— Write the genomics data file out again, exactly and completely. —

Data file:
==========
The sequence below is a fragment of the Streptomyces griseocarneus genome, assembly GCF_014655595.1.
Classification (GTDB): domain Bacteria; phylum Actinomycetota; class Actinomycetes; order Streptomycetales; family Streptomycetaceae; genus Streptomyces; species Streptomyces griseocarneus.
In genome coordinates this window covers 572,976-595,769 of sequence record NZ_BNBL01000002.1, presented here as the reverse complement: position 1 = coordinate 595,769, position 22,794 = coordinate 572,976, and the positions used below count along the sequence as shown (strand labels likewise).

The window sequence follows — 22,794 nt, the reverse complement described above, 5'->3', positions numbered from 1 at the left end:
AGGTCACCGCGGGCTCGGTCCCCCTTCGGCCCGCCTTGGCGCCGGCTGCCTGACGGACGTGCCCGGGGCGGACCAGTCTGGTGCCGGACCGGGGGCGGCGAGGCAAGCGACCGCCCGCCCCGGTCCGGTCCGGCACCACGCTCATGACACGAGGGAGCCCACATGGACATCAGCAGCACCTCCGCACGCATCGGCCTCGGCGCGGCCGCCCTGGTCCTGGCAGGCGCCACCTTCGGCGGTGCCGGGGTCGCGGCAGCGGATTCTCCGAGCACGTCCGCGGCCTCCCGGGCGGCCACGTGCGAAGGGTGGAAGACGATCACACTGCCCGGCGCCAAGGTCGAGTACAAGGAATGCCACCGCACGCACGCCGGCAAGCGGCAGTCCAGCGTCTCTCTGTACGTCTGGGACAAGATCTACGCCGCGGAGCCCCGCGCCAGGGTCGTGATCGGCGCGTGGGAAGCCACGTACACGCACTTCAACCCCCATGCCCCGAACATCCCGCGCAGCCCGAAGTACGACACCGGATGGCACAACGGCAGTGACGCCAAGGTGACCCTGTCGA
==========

The sequence below is a fragment of the Streptomyces griseocarneus genome, assembly GCF_014655595.1.
Classification (GTDB): domain Bacteria; phylum Actinomycetota; class Actinomycetes; order Streptomycetales; family Streptomycetaceae; genus Streptomyces; species Streptomyces griseocarneus.
In genome coordinates this window covers 572,976-595,769 of sequence record NZ_BNBL01000002.1, presented here as the reverse complement: position 1 = coordinate 595,769, position 22,794 = coordinate 572,976, and the positions used below count along the sequence as shown (strand labels likewise).

The window sequence follows — 22,794 nt, the reverse complement described above, 5'->3', positions numbered from 1 at the left end:
AGGTCACCGCGGGCTCGGTCCCCCTTCGGCCCGCCTTGGCGCCGGCTGCCTGACGGACGTGCCCGGGGCGGACCAGTCTGGTGCCGGACCGGGGGCGGCGAGGCAAGCGACCGCCCGCCCCGGTCCGGTCCGGCACCACGCTCATGACACGAGGGAGCCCACATGGACATCAGCAGCACCTCCGCACGCATCGGCCTCGGCGCGGCCGCCCTGGTCCTGGCAGGCGCCACCTTCGGCGGTGCCGGGGTCGCGGCAGCGGATTCTCCGAGCACGTCCGCGGCCTCCCGGGCGGCCACGTGCGAAGGGTGGAAGACGATCACACTGCCCGGCGCCAAGGTCGAGTACAAGGAATGCCACCGCACGCACGCCGGCAAGCGGCAGTCCAGCGTCTCTCTGTACGTCTGGGACAAGATCTACGCCGCGGAGCCCCGCGCCAGGGTCGTGATCGGCGCGTGGGAAGCCACGTACACGCACTTCAACCCCCATGCCCCGAACATCCCGCGCAGCCCGAAGTACGACACCGGATGGCACAACGGCAGTGACGCCAAGGTGACCCTGTCGA